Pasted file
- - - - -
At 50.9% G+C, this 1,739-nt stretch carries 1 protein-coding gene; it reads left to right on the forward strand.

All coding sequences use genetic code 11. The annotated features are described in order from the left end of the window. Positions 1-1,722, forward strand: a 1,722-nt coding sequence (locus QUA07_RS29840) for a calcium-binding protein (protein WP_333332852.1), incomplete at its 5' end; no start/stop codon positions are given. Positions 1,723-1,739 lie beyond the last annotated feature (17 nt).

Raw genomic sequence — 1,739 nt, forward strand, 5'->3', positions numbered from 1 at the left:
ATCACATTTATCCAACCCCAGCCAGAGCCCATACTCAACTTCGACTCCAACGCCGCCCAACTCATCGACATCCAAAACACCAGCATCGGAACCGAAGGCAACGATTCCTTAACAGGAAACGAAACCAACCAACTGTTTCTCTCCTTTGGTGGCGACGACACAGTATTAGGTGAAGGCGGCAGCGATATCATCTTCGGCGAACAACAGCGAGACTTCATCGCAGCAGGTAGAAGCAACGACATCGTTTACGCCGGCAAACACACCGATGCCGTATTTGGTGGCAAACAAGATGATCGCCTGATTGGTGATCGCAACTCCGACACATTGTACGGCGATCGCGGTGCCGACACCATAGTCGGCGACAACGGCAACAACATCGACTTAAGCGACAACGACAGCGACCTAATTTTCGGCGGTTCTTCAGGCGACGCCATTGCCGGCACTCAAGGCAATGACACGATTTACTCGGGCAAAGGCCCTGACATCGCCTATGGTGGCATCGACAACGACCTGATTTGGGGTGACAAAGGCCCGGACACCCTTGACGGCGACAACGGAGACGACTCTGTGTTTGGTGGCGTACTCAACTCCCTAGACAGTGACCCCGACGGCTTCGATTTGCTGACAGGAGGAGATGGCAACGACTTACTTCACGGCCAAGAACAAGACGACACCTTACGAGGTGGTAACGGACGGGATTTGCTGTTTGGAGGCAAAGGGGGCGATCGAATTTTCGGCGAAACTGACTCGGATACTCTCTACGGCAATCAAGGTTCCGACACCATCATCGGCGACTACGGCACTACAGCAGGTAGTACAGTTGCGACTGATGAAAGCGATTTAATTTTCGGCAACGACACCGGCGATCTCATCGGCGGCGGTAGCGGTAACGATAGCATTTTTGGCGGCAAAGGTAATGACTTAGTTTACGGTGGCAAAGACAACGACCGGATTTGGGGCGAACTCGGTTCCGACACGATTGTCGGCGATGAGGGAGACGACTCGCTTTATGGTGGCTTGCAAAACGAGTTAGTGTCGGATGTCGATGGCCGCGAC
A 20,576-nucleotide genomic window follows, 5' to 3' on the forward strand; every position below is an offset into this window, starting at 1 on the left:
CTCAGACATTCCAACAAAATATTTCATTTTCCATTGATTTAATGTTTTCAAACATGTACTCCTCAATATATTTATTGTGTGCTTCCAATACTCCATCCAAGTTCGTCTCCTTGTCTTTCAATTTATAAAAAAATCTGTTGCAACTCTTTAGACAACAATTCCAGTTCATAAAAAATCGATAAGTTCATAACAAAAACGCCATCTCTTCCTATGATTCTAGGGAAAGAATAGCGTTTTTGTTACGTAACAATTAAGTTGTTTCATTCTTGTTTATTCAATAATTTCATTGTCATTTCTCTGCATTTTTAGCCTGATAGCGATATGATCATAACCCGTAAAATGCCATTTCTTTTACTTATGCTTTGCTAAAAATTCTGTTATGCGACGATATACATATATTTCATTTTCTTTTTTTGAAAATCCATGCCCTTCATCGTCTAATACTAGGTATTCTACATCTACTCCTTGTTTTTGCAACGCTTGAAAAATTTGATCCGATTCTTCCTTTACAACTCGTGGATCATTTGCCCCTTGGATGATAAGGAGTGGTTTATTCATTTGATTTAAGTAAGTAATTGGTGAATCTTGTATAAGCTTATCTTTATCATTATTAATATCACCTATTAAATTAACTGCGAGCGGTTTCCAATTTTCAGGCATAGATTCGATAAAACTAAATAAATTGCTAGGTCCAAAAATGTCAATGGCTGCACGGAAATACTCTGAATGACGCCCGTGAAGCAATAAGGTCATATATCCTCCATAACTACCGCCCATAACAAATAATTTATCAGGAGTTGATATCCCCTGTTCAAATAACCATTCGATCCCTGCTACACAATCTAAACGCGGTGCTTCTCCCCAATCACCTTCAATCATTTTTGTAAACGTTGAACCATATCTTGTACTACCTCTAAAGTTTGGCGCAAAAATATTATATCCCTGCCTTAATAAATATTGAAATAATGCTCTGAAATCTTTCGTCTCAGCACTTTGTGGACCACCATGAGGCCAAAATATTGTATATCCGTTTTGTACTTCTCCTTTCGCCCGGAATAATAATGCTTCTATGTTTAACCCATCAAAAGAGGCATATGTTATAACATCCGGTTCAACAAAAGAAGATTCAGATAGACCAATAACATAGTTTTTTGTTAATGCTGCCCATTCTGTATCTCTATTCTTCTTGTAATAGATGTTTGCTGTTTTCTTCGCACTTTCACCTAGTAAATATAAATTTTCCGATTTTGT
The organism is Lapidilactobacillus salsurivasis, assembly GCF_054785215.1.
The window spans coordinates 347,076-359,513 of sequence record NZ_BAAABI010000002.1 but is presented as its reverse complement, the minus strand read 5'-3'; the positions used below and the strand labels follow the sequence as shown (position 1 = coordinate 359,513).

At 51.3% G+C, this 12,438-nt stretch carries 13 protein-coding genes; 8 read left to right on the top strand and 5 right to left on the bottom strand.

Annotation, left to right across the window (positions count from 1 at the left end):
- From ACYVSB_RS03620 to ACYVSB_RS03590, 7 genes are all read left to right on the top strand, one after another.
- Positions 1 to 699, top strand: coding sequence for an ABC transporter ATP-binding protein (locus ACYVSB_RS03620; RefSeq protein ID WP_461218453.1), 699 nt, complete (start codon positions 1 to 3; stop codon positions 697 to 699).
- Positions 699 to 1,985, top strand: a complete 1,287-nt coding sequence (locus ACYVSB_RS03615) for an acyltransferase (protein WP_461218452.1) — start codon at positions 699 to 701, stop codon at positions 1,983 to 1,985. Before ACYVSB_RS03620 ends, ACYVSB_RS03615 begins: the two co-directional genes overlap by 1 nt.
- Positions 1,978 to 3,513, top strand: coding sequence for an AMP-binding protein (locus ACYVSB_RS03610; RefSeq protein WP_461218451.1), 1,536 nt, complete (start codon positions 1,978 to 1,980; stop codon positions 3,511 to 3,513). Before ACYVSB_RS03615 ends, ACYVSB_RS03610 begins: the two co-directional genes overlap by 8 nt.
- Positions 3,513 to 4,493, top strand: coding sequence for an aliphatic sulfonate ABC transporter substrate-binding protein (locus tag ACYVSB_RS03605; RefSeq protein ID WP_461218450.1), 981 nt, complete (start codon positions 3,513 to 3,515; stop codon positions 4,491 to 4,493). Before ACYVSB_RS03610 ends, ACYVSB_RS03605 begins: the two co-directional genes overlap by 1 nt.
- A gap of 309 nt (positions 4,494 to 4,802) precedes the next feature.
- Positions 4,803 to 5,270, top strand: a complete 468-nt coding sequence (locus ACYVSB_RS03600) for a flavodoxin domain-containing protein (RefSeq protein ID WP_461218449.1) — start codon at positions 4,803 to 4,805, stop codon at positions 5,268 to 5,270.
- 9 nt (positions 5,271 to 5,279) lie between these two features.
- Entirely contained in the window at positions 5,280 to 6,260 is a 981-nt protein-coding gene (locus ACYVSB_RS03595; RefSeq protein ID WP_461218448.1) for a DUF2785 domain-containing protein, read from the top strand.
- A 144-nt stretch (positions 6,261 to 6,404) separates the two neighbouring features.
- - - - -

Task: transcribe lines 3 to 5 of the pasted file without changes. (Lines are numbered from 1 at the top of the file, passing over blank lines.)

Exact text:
Raw genomic sequence — 1,739 nt, forward strand, 5'->3', positions numbered from 1 at the left:
ATCACATTTATCCAACCCCAGCCAGAGCCCATACTCAACTTCGACTCCAACGCCGCCCAACTCATCGACATCCAAAACACCAGCATCGGAACCGAAGGCAACGATTCCTTAACAGGAAACGAAACCAACCAACTGTTTCTCTCCTTTGGTGGCGACGACACAGTATTAGGTGAAGGCGGCAGCGATATCATCTTCGGCGAACAACAGCGAGACTTCATCGCAGCAGGTAGAAGCAACGACATCGTTTACGCCGGCAAACACACCGATGCCGTATTTGGTGGCAAACAAGATGATCGCCTGATTGGTGATCGCAACTCCGACACATTGTACGGCGATCGCGGTGCCGACACCATAGTCGGCGACAACGGCAACAACATCGACTTAAGCGACAACGACAGCGACCTAATTTTCGGCGGTTCTTCAGGCGACGCCATTGCCGGCACTCAAGGCAATGACACGATTTACTCGGGCAAAGGCCCTGACATCGCCTATGGTGGCATCGACAACGACCTGATTTGGGGTGACAAAGGCCCGGACACCCTTGACGGCGACAACGGAGACGACTCTGTGTTTGGTGGCGTACTCAACTCCCTAGACAGTGACCCCGACGGCTTCGATTTGCTGACAGGAGGAGATGGCAACGACTTACTTCACGGCCAAGAACAAGACGACACCTTACGAGGTGGTAACGGACGGGATTTGCTGTTTGGAGGCAAAGGGGGCGATCGAATTTTCGGCGAAACTGACTCGGATACTCTCTACGGCAATCAAGGTTCCGACACCATCATCGGCGACTACGGCACTACAGCAGGTAGTACAGTTGCGACTGATGAAAGCGATTTAATTTTCGGCAACGACACCGGCGATCTCATCGGCGGCGGTAGCGGTAACGATAGCATTTTTGGCGGCAAAGGTAATGACTTAGTTTACGGTGGCAAAGACAACGACCGGATTTGGGGCGAACTCGGTTCCGACACGATTGTCGGCGATGAGGGAGACGACTCGCTTTATGGTGGCTTGCAAAACGAGTTAGTGTCGGATGTCGATGGCCGCGAC
A 20,576-nucleotide genomic window follows, 5' to 3' on the forward strand; every position below is an offset into this window, starting at 1 on the left: